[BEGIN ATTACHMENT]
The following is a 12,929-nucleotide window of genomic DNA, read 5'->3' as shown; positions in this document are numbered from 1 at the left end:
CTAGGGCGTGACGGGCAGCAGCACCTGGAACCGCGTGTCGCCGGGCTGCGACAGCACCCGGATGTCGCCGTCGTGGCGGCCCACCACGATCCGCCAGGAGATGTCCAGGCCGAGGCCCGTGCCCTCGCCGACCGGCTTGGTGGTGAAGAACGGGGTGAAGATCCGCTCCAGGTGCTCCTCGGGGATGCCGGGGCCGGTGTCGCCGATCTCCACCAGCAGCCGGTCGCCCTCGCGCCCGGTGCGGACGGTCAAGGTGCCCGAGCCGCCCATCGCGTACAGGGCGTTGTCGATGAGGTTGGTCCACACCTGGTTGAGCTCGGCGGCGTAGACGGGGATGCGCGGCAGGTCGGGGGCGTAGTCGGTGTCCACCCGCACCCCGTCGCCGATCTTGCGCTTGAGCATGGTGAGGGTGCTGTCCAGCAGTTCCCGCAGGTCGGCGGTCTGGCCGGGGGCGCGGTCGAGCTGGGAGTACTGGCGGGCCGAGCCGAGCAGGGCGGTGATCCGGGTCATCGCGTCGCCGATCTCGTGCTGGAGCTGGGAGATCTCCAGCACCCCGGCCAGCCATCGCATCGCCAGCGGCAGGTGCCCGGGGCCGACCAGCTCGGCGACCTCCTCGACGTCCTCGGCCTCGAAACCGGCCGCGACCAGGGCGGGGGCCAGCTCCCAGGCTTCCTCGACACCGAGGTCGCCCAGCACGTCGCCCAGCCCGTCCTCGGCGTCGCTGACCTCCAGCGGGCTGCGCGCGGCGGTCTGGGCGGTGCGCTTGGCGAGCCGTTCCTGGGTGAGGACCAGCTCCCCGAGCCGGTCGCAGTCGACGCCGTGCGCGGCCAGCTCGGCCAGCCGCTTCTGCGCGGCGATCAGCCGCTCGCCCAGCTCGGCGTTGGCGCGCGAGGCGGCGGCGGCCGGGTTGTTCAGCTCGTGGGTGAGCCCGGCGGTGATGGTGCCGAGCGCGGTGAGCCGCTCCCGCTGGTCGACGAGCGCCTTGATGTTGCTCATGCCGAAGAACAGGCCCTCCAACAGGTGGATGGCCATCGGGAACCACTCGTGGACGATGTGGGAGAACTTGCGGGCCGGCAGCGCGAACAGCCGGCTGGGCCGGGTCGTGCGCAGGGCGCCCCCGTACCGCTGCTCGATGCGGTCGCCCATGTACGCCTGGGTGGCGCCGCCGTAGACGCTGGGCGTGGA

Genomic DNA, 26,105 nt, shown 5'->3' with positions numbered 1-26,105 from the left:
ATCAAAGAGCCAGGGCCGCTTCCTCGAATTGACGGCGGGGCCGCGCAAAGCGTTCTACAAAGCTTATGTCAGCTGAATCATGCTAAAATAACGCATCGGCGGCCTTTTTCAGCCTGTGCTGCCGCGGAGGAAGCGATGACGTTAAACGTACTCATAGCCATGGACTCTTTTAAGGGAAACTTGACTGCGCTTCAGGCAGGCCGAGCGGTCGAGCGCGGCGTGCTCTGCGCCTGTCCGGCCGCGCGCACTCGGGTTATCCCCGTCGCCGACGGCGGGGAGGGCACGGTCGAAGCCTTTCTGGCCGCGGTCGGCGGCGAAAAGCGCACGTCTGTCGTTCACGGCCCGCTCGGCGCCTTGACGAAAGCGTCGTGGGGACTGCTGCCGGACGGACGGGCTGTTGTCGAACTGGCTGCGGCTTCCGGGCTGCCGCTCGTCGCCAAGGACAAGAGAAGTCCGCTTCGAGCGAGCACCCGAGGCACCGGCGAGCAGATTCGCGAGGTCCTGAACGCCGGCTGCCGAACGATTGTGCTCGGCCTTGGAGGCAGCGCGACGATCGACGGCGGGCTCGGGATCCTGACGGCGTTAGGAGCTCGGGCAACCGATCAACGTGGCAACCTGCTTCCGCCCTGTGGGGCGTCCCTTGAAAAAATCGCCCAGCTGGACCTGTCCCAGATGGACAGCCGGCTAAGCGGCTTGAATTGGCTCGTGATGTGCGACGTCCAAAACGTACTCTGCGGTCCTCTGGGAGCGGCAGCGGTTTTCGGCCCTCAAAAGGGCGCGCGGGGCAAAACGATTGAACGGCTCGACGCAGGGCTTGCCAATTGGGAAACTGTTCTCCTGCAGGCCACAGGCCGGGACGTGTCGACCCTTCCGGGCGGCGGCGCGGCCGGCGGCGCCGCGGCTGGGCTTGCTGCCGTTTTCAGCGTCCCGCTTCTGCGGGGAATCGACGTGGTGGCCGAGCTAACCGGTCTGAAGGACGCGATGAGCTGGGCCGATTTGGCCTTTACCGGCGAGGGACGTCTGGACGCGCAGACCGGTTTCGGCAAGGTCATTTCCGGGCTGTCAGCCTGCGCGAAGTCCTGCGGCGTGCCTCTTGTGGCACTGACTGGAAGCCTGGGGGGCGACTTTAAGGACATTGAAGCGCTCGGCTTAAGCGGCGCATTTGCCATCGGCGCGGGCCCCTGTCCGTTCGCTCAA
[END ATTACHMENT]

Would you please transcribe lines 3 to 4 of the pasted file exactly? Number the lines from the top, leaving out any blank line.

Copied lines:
Genomic DNA, 26,105 nt, shown 5'->3' with positions numbered 1-26,105 from the left:
ATCAAAGAGCCAGGGCCGCTTCCTCGAATTGACGGCGGGGCCGCGCAAAGCGTTCTACAAAGCTTATGTCAGCTGAATCATGCTAAAATAACGCATCGGCGGCCTTTTTCAGCCTGTGCTGCCGCGGAGGAAGCGATGACGTTAAACGTACTCATAGCCATGGACTCTTTTAAGGGAAACTTGACTGCGCTTCAGGCAGGCCGAGCGGTCGAGCGCGGCGTGCTCTGCGCCTGTCCGGCCGCGCGCACTCGGGTTATCCCCGTCGCCGACGGCGGGGAGGGCACGGTCGAAGCCTTTCTGGCCGCGGTCGGCGGCGAAAAGCGCACGTCTGTCGTTCACGGCCCGCTCGGCGCCTTGACGAAAGCGTCGTGGGGACTGCTGCCGGACGGACGGGCTGTTGTCGAACTGGCTGCGGCTTCCGGGCTGCCGCTCGTCGCCAAGGACAAGAGAAGTCCGCTTCGAGCGAGCACCCGAGGCACCGGCGAGCAGATTCGCGAGGTCCTGAACGCCGGCTGCCGAACGATTGTGCTCGGCCTTGGAGGCAGCGCGACGATCGACGGCGGGCTCGGGATCCTGACGGCGTTAGGAGCTCGGGCAACCGATCAACGTGGCAACCTGCTTCCGCCCTGTGGGGCGTCCCTTGAAAAAATCGCCCAGCTGGACCTGTCCCAGATGGACAGCCGGCTAAGCGGCTTGAATTGGCTCGTGATGTGCGACGTCCAAAACGTACTCTGCGGTCCTCTGGGAGCGGCAGCGGTTTTCGGCCCTCAAAAGGGCGCGCGGGGCAAAACGATTGAACGGCTCGACGCAGGGCTTGCCAATTGGGAAACTGTTCTCCTGCAGGCCACAGGCCGGGACGTGTCGACCCTTCCGGGCGGCGGCGCGGCCGGCGGCGCCGCGGCTGGGCTTGCTGCCGTTTTCAGCGTCCCGCTTCTGCGGGGAATCGACGTGGTGGCCGAGCTAACCGGTCTGAAGGACGCGATGAGCTGGGCCGATTTGGCCTTTACCGGCGAGGGACGTCTGGACGCGCAGACCGGTTTCGGCAAGGTCATTTCCGGGCTGTCAGCCTGCGCGAAGTCCTGCGGCGTGCCTCTTGTGGCACTGACTGGAAGCCTGGGGGGCGACTTTAAGGACATTGAAGCGCTCGGCTTAAGCGGCGCATTTGCCATCGGCGCGGGCCCCTGTCCGTTCGCTCAA